strong stocks not targeted by funds

Discussion in 'Financial Planning' started by dumbstruck, Jan 5, 2012.

  1. dumbstruck

    dumbstruck Guest

    It's frustrating that most etfs and mutual funds seem to be lockstep
    in correlation with broader markets, yet there is a class of stocks
    that are defying downturns and volatility. Maybe they will dive as I
    say this, but large downmarket consumer discretionary stocks have been
    doing great for many months selling pizza, burgers. cheap clothes etc:,dpz+rost&c=^GSPC

    I hate to have to track and trade such stocks individually, yet there
    seems no good alternative. Available consumer discretionary funds
    carry along a bunch of mid market sluggards that kills overall
    returns. Same issue with high dividend yield funds - even with clever
    filters they seem to weight you down with obvious clunkers. Is there
    no alternative to messing with individual stocks in today's market
    dumbstruck, Jan 5, 2012
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  2. dumbstruck

    Ron Peterson Guest

    On Jan 4, 5:42 pm, dumbstruck <> wrote:

    > I hate to have to track and trade such stocks individually, yet there
    > seems no good alternative.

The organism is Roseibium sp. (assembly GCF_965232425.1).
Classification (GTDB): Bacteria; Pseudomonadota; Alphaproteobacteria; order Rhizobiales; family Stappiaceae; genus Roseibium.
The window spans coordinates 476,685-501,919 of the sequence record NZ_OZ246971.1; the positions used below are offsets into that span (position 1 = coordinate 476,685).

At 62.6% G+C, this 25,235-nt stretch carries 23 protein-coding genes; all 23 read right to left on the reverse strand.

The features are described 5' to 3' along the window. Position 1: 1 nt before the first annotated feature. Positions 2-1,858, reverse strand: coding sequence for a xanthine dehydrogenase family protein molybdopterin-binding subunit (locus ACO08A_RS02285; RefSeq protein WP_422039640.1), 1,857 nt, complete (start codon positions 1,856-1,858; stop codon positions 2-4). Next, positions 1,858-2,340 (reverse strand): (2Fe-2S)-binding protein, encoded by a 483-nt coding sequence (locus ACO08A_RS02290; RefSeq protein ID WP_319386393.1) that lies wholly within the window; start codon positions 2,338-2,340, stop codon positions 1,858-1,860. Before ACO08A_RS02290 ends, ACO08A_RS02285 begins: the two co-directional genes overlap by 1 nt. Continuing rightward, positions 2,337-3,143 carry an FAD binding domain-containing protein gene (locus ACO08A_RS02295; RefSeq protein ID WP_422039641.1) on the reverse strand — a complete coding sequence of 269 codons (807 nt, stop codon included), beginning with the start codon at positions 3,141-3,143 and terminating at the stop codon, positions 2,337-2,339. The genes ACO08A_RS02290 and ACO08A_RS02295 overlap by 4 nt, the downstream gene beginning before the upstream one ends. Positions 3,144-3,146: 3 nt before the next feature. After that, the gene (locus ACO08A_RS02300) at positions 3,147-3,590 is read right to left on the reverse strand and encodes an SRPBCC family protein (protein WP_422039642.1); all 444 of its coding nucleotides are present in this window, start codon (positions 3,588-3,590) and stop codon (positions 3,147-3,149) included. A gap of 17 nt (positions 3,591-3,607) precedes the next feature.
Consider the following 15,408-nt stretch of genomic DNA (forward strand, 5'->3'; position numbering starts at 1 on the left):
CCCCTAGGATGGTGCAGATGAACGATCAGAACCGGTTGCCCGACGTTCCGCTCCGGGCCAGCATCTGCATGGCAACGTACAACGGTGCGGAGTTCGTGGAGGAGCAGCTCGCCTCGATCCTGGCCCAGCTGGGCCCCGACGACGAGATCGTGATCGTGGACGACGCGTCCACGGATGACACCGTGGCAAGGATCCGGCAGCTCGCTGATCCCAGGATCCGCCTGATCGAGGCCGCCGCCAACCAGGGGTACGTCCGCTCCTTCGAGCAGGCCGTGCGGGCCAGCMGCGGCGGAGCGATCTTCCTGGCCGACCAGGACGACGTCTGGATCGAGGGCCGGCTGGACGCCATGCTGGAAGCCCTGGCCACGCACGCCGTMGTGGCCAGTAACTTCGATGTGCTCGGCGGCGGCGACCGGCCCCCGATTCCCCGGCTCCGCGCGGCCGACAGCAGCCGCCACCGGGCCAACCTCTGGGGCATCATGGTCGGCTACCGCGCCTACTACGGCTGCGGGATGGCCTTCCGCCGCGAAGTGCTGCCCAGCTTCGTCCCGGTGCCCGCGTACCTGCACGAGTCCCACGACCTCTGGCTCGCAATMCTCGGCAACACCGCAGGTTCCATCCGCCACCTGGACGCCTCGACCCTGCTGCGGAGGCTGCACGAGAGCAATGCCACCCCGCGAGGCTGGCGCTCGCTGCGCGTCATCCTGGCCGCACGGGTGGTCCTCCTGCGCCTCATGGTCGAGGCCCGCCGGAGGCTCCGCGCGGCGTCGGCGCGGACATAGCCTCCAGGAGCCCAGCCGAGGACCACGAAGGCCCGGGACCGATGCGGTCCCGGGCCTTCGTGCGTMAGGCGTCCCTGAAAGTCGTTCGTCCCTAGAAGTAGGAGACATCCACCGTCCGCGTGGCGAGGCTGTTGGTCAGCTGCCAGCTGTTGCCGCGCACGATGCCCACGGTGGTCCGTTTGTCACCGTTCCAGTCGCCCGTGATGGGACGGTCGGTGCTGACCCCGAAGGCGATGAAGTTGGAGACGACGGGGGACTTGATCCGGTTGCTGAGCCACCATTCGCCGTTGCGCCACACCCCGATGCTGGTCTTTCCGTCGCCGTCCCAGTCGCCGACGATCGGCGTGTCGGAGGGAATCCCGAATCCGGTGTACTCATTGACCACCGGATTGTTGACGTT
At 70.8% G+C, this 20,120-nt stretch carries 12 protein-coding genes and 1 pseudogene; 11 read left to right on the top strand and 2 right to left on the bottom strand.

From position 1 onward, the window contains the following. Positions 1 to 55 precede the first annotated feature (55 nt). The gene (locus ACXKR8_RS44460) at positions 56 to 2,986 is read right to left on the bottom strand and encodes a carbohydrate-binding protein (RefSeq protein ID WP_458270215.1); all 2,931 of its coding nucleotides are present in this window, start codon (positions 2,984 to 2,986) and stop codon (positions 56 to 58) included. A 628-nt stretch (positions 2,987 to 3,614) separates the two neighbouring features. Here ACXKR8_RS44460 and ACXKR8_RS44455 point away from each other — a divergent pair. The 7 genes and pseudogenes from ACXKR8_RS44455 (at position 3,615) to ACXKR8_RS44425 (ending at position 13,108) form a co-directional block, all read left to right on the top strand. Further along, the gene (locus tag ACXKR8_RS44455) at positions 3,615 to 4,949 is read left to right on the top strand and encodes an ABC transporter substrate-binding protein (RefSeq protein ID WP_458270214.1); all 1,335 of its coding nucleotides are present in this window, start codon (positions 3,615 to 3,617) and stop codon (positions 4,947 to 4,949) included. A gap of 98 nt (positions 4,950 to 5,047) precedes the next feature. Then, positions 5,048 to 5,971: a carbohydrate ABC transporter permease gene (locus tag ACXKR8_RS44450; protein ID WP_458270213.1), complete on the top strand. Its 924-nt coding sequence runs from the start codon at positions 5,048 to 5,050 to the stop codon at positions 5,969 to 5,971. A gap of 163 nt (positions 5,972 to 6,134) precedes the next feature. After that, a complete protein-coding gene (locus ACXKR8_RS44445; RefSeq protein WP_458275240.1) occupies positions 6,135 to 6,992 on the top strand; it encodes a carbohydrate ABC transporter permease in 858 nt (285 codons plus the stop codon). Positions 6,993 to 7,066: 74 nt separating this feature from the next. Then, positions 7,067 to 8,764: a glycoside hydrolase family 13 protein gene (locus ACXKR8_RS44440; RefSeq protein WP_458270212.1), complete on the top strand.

It's easy being a Monday morning quarterback, but how did you pick
    those stocks?

    Ron Peterson, Jan 7, 2012
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  3. dumbstruck

    dumbstruck Guest

    On Jan 7, 7:27 am, Ron Peterson <> wrote:
    > It's easy being a Monday morning quarterback, but how did you pick
    > those stocks?

    I was following various stock picker TV shows, because sometimes folks
    in the trenches weigh in on macro trends that you can target with
    funds. But now with most traditional macro categories gagging equally
    on the mediterranean diet, I started to take notice of stocks that
    defy gravity and infer weird macro stories that are driving them.
    Especially if their story inspires knee-jerk skepticism then the trend
    has room to gather future converts, so I'd try to rig a pseudo sector

    BTW, my examples weren't recent flashes in the pan; you can click on
    longer periods to see they steadily march upward. I guess it would be
    simpler to look at the 52 week high list of stocks and keep track of
    those that have had a steady rise based on graphs. Basically I am
    starting to infer macro trends bottom up rather than just analyze top
    down. I reckon traditional sector switching is too dominated and
    arbitraged by computer and hedge fund traders, so we may have to
    invent "morningstar categories" of our own to target.

    Some example themes are go-downmarket consumer (when you might think
    only rich are spending), high dividend (in scary areas like finance
    and housing, but attaining capital growth), and sensible-but-unloved
    energy (like GLNG, handling nat gas). The go-downmarket run has been
    incredible with many more names than I noted, so maybe my sell
    discipline will be tested soon. I am trying a darwinian approach,
    where I clean out deadwood by enthusiasm of finding cash for the new.
    The process is made easier with an instant-on tablet handy that can
    spit out performance graphs a few seconds after any new idea.
    dumbstruck, Jan 7, 2012
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